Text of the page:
Infant Jesus of Prague – St. Wenceslaus Church, Wilber, NE

In the west alcove of the seating area is another image special to the Czech people, a statue of Infant Jesus of Prague. The statue in this church is a lovely image of the Infant King dressed in white with decorative gold-leaf engraving and a red cape also with gold engraving. The regal red and gold crown is capped with a cross-topped orb and the sacred Infant’s right hand is raised in supplication while He holds a blue globe with a golden cross in His left hand.

The original Infant Jesus statue was probably made in Spain sometime in the second half of the 16th century (or before). Some say it was molded by a monk in Spain based on a miraculous vision while others say it was originally owned and venerated by St. Theresa of Jesus who spread the veneration throughout Spain. The statue was taken to Prague in 1556 and then given as a wedding gift to Polyxena of Lobkovic who venerated the statue and received much consolation and help.

Polyxena of Lobkovic donated the statue as a precious gift to the monastery of Discalced Carmelites at the church of Our Lady Victorious in 1628. The Carmelites placed the statue in their novitiate chapel so that the young monks would learn the virtues of small Jesus.

In 1631 the Saxons seized Prague. The Carmelites fled from the monastery. The monastery was plundered and the Infant Jesus statue damaged and discarded as junk. The statue was rediscovered in 1637 when the Carmelites returned to Prague. With them was also Father Cyril of the Mother of God, originally from Luxembourg, who remembered his time as a novice and the powerful intercession of the Infant Jesus. He found the statue among old junk. With great sorrow he discovered that both its arms had been broken off. During prayer he heard the Infant Jesus say: “Have mercy on me and I will have mercy on you. Give me my arms and I will give you my peace. I will bless you as much as you will venerate me!”. Eventually, Father Cyril was able to have new arms made for the Infant Jesus. Miracles and blessings attributed to Infant Jesus began to occur and many people came to the Carmelite Chapel to venerate the statue.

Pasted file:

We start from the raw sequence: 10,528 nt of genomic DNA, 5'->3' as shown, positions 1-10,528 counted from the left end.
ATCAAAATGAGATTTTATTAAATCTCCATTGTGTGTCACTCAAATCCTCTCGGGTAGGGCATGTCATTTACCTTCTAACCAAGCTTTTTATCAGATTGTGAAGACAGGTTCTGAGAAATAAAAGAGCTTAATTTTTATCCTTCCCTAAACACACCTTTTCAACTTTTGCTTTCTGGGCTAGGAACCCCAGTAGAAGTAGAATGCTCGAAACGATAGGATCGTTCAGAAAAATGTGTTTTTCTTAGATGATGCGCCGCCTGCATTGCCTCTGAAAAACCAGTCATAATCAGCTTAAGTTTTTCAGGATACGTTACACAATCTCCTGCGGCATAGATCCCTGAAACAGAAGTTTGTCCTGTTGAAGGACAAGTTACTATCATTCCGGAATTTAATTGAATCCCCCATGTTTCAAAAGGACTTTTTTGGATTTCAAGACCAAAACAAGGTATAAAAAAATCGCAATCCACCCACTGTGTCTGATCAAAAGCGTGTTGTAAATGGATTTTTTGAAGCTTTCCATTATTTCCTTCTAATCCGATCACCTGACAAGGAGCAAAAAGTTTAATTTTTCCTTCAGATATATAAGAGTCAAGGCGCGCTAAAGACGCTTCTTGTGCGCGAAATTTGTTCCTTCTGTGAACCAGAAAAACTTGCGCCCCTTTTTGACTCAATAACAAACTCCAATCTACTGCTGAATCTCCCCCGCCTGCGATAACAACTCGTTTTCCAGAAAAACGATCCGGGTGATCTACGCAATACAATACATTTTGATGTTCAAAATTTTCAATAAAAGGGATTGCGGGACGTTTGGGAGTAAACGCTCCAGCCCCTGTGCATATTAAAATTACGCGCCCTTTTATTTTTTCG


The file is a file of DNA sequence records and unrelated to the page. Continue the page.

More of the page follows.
Eventually, the Chapel was too small for all of the visitors, so in 1741, the statue was relocated to its present location in the Church of Our Lady Victorious in Prague.

Over the years, the veneration of the statue of Infant Jesus has waned and been restored, for example for 50 years from 1939 to 1989 while the Nazi and, later communists occupied Prague, veneration was silenced; however, crowds of pilgrims, mainly from Spanish speaking countries still came to see the Infant Jesus. By the turn of the 19th and 20th century, the veneration of the Infant Jesus had spread all over the world in a miraculous way. It took roots to the greatest extent in Spain from where the Infant Jesus originated and Portugal. Thanks to missionaries, colonizers, and European immigrants, the Infant Jesus is known in India, China, the Philippines, and in North and South America.

In 1993, the Discalced Carmelites returned to the Church of Our Lady Victorious and the veneration of the Infant Jesus was brought back to life – including a 2009 visit to the church by Pope Benedict XVI who offered a crown as a present for Infant Jesus.

Today the veneration continues in Prague at the Church of Our Lady Victorious and throughout the world.

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Infant Jesus of Prague, Official Site –

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